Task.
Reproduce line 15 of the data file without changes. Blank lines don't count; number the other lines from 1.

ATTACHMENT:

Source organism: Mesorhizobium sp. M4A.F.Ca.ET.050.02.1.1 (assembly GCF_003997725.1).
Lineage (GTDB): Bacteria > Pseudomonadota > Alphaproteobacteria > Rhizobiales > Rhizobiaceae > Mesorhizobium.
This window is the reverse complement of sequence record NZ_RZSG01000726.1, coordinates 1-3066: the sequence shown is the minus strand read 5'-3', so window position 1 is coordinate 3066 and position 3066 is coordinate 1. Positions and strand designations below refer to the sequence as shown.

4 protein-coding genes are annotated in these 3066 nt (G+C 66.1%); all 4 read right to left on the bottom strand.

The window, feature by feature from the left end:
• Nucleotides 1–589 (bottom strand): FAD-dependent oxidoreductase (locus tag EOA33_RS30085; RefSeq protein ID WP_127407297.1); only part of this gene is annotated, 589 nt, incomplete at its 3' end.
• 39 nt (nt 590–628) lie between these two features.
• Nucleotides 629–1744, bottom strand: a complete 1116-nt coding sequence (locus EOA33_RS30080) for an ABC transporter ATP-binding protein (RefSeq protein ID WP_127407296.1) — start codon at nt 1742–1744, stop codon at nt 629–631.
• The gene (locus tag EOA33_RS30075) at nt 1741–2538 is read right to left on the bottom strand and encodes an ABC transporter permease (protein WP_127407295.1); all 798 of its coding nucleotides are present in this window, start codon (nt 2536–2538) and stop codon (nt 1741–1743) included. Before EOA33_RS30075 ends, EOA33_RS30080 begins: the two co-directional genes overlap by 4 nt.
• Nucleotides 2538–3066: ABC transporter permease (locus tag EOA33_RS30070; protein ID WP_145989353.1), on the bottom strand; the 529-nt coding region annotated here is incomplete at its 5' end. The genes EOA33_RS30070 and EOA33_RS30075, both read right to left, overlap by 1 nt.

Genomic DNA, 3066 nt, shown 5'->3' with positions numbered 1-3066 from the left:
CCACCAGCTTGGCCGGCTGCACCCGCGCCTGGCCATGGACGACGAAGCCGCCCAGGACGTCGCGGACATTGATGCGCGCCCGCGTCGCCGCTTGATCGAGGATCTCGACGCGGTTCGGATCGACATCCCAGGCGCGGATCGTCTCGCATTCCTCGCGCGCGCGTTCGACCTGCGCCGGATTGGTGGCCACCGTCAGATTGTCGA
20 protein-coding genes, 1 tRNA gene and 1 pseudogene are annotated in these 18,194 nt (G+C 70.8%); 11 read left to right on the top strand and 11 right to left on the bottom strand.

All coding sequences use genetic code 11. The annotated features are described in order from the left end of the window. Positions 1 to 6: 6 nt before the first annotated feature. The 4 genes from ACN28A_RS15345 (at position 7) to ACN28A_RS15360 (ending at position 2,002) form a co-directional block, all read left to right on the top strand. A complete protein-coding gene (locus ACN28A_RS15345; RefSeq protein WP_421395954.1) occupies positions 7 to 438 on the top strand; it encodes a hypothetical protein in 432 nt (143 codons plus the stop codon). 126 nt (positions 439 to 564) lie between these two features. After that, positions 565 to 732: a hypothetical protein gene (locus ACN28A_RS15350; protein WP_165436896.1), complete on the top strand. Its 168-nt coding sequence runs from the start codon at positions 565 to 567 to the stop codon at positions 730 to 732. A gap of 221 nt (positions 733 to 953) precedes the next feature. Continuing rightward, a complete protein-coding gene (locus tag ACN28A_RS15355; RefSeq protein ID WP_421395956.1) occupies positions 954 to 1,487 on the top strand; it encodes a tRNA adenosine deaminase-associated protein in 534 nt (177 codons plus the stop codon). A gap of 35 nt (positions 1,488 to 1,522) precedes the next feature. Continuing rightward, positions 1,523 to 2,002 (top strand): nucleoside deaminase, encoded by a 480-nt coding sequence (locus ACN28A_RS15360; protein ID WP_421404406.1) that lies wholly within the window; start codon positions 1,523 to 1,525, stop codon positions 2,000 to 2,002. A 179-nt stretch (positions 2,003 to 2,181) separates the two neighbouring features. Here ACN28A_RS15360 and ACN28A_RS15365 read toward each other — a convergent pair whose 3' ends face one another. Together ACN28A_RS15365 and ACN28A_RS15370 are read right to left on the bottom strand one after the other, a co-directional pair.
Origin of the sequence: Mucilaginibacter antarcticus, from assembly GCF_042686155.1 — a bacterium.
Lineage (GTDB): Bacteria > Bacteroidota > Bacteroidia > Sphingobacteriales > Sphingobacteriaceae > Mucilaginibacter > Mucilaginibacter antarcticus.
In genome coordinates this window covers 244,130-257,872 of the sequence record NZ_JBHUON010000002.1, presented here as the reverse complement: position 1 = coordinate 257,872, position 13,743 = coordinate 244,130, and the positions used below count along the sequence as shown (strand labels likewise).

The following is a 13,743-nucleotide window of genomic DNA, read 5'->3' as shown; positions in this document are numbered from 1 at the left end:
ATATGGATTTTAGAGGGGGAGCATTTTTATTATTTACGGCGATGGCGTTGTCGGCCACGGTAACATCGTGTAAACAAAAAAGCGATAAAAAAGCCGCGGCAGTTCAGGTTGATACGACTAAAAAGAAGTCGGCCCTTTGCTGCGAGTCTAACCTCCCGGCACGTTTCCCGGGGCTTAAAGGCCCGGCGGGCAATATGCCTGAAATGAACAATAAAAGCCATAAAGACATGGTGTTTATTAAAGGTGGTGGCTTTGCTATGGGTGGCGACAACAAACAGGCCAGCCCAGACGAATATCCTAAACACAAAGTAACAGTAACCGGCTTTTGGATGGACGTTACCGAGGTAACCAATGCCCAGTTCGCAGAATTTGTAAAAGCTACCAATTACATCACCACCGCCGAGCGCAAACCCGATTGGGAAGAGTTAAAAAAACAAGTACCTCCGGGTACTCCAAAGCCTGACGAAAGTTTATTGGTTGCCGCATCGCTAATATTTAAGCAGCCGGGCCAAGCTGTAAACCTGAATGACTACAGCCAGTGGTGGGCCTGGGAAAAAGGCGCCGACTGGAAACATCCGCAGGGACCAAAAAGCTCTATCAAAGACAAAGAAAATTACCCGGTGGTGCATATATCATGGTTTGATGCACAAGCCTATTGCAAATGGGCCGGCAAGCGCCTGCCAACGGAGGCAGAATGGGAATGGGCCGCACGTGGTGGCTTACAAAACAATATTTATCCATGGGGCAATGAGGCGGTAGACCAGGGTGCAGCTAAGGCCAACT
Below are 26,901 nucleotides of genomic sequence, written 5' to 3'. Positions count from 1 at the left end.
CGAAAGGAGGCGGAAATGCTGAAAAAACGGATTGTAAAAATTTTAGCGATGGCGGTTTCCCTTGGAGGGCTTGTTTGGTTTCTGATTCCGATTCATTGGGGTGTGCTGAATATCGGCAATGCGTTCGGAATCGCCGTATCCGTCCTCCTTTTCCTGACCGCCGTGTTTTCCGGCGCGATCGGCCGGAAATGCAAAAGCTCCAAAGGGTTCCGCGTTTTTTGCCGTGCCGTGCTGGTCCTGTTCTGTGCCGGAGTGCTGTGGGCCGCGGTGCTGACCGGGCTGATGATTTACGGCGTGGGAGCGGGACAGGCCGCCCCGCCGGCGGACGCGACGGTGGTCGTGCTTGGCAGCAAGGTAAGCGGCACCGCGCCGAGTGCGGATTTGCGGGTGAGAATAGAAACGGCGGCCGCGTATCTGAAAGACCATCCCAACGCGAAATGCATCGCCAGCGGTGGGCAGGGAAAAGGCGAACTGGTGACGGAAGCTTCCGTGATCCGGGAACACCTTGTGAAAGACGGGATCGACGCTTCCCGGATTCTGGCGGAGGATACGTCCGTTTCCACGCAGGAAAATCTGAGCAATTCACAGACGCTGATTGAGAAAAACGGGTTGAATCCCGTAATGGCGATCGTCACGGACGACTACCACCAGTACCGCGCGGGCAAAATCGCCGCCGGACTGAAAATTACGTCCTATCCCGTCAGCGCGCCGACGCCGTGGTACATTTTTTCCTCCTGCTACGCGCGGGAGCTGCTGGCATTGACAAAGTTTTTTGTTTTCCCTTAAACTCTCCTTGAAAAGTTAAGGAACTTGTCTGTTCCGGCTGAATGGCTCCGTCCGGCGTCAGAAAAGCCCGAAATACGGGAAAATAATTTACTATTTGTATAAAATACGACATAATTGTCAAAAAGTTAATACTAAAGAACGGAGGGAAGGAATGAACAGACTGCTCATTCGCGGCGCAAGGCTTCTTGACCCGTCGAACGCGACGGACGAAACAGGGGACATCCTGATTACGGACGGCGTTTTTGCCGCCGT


Origin of the sequence: Mucilaginibacter antarcticus, from assembly GCF_042686155.1 — a bacterium.